August 2009
Volume 9, Issue 8
Free
Vision Sciences Society Annual Meeting Abstract  |   August 2009
Training determines the target representation for search
Author Affiliations
  • Mary Bravo
    Psychology, Rutgers University, Camden
  • Hany Farid
    Computer Science, Dartmouth College
Journal of Vision August 2009, Vol.9, 1198. doi:10.1167/9.8.1198
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      Mary Bravo, Hany Farid; Training determines the target representation for search. Journal of Vision 2009;9(8):1198. doi: 10.1167/9.8.1198.

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      © ARVO (1962-2015); The Authors (2016-present)

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Abstract

Purpose: Visual search is facilitated when observers are pre-cued with the target image. This facilitation arises in part because the pre-cue activates a stored representation of the target. We examined whether training designed to alter the nature of this representation can influence the specificity of the cueing effect.

Methods: The experiment involved a training session and, 1–2 days later, a testing session. For both sessions, the stimuli were photo-composites of coral reef scenes and the targets were images of tropical fish. The observer's task was to judge whether a fish was present in each reef scene. During training, observers practiced searching for 3 exemplars of 4 fish species. Half the observers searched for the 12 fish in 12 separate blocks (blocked-by-fish group), the other half searched for the three fish belonging to each species in separate blocks (blocked-by-species group). During testing, the observers were shown a brief pre-cue one second before the search stimulus. The pre-cues were either identical to the target, the same species as the target, or, as a control, the word “fish”.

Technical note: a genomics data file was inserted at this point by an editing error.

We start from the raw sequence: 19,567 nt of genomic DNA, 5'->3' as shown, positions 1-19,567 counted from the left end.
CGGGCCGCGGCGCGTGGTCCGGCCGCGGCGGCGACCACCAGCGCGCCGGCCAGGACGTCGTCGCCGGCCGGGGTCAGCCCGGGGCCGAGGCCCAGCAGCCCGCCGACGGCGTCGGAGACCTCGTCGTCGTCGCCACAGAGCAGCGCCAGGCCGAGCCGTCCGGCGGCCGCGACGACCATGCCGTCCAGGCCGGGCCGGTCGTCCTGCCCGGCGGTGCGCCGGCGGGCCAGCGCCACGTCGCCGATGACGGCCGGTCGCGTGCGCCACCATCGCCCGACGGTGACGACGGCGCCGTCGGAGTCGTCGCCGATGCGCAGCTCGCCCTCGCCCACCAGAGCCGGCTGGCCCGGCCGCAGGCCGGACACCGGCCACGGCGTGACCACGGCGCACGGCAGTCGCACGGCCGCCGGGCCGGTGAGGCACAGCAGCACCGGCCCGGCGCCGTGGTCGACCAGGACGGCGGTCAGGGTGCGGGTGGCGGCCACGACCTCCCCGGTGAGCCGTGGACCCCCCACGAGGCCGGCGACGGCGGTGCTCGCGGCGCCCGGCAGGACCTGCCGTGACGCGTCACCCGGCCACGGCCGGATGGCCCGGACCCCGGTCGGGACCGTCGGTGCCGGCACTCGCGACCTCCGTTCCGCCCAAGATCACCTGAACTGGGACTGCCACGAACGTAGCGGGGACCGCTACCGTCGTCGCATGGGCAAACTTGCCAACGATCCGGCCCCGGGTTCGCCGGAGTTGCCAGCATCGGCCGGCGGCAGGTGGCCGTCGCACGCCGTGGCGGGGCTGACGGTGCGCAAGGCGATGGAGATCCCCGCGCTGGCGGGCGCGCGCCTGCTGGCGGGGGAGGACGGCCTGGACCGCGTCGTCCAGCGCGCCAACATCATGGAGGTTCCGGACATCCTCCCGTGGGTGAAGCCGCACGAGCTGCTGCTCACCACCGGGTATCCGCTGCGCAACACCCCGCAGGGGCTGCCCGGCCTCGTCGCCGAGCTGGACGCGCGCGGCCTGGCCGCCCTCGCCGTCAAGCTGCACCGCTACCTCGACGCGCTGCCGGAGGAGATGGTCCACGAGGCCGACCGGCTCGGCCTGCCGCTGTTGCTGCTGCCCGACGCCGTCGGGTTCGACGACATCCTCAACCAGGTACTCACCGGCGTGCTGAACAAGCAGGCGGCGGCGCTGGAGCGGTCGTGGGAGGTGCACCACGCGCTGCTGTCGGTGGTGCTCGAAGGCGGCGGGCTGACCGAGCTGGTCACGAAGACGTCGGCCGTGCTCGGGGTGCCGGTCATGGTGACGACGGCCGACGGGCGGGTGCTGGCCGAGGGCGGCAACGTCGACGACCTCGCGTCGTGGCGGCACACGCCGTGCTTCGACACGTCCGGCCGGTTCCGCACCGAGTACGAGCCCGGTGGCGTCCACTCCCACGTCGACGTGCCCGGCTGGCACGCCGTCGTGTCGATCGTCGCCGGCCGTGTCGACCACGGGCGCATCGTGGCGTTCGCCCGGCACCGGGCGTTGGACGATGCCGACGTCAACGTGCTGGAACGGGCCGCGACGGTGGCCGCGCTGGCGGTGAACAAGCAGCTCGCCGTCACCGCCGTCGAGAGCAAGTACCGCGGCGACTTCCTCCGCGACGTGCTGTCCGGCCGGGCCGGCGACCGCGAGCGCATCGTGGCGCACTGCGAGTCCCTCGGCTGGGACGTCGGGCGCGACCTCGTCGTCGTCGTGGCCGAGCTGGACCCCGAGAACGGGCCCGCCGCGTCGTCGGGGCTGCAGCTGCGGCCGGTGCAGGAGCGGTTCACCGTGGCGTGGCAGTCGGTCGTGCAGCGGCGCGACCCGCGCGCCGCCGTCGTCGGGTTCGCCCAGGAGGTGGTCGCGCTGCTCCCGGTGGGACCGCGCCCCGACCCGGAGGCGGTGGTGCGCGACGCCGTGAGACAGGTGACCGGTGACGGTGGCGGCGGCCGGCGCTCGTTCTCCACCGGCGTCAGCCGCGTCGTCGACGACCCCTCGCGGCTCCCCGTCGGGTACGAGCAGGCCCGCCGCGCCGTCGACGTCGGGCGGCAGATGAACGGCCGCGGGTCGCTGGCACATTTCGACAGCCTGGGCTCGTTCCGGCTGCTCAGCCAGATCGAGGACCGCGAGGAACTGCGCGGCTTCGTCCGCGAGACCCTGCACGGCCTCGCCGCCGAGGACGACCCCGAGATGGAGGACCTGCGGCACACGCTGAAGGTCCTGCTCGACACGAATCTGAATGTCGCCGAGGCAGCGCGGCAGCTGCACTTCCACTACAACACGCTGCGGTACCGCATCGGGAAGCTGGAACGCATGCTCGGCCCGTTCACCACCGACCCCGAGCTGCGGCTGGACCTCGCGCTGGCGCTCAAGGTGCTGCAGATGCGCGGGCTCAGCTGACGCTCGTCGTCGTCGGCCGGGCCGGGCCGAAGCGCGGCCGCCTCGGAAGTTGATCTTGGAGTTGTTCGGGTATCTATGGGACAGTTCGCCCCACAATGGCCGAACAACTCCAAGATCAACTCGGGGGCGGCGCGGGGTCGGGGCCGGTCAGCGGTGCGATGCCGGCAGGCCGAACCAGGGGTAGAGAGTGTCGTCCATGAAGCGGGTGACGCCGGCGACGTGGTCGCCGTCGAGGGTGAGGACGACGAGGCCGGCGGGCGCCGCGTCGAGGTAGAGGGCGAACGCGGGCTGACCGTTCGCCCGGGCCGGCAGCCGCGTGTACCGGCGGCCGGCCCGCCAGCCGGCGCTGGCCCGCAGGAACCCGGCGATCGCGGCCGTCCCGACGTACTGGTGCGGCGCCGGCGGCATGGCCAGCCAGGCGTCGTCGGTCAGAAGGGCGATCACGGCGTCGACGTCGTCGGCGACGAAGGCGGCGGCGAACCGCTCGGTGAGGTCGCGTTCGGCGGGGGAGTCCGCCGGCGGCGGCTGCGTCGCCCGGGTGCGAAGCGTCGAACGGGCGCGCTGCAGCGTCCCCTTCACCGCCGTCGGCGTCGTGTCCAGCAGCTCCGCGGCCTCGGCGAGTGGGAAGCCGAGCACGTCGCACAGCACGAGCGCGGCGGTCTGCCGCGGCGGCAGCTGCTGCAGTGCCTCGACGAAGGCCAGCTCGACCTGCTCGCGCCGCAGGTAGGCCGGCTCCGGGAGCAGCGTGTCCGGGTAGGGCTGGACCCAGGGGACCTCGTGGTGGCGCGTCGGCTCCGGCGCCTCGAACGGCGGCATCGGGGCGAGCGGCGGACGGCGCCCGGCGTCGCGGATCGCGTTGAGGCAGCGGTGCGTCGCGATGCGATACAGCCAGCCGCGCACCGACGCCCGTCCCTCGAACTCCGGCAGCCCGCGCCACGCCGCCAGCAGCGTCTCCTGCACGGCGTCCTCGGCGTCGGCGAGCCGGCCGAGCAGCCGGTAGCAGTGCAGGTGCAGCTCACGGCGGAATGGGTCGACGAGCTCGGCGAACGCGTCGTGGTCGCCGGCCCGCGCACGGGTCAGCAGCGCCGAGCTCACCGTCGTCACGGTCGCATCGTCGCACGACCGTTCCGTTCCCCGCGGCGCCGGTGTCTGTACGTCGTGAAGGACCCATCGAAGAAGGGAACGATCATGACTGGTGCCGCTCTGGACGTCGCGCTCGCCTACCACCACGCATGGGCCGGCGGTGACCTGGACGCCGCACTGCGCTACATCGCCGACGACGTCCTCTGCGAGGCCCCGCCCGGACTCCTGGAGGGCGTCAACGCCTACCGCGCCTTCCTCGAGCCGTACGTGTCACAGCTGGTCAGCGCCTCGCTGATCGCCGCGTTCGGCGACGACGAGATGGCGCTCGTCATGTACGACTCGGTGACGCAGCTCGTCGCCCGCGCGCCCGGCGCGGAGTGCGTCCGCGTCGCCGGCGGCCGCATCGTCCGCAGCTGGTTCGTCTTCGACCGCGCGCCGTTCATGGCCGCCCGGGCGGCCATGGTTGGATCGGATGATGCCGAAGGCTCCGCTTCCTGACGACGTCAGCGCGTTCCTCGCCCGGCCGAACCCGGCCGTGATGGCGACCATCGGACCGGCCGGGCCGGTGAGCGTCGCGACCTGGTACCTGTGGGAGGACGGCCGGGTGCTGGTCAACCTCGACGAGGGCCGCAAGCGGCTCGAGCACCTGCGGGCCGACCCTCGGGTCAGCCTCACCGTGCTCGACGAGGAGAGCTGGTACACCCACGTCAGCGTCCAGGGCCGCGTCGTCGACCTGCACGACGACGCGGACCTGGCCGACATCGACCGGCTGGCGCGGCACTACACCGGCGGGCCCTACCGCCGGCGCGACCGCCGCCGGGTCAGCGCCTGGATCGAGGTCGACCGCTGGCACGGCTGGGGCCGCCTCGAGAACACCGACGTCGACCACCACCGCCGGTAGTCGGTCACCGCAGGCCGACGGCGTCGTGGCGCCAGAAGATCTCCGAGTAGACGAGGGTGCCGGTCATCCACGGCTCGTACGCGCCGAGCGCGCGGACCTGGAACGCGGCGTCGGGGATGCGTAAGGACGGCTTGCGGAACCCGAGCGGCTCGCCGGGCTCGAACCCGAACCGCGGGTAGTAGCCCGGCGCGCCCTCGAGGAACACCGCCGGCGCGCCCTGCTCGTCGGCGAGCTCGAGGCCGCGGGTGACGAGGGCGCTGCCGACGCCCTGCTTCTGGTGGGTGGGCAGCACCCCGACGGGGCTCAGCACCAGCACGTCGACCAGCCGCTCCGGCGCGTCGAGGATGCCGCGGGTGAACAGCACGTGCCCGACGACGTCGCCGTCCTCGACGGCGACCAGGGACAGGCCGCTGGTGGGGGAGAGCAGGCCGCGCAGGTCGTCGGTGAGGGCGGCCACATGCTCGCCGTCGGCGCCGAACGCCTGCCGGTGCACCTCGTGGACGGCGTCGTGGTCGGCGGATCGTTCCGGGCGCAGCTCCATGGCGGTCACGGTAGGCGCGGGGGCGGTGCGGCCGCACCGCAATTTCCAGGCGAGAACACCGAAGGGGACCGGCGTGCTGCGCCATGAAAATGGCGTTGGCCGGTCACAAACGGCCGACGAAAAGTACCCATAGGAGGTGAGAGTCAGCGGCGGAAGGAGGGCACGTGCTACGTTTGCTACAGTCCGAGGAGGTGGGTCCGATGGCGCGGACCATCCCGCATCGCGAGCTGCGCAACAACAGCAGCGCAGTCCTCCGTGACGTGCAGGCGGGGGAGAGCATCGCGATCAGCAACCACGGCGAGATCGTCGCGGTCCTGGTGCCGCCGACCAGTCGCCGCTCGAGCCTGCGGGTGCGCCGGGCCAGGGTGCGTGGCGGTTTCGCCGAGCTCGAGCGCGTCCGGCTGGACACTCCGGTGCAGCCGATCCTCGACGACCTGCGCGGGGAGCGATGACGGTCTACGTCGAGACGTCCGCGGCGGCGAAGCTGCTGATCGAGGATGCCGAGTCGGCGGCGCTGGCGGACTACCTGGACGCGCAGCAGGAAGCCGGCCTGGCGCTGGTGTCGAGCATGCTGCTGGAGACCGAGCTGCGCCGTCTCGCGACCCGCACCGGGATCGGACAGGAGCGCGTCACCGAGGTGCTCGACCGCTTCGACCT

Prediction: During training, we expected that the blocked-by-fish group would develop a specific representation for each of the 12 fish images, while the blocked-by-species group would develop a more general representation of the 4 fish species. We expected this difference to show up during testing as a difference in the specificity of the cueing effect.

Results: For the blocked-by-fish group, pre-cues facilitated search for identical targets but not same-species targets. For the blocked-by-species group, pre-cues facilitated search for identical targets as well as same-species targets.

Conclusion: The pattern of cueing effects suggests that observers trained on the same visual search stimuli can form different representations of the target.

Bravo, M. Farid, H. (2009). Training determines the target representation for search [Abstract]. Journal of Vision, 9(8):1198, 1198a, http://journalofvision.org/9/8/1198/, doi:10.1167/9.8.1198. [CrossRef]
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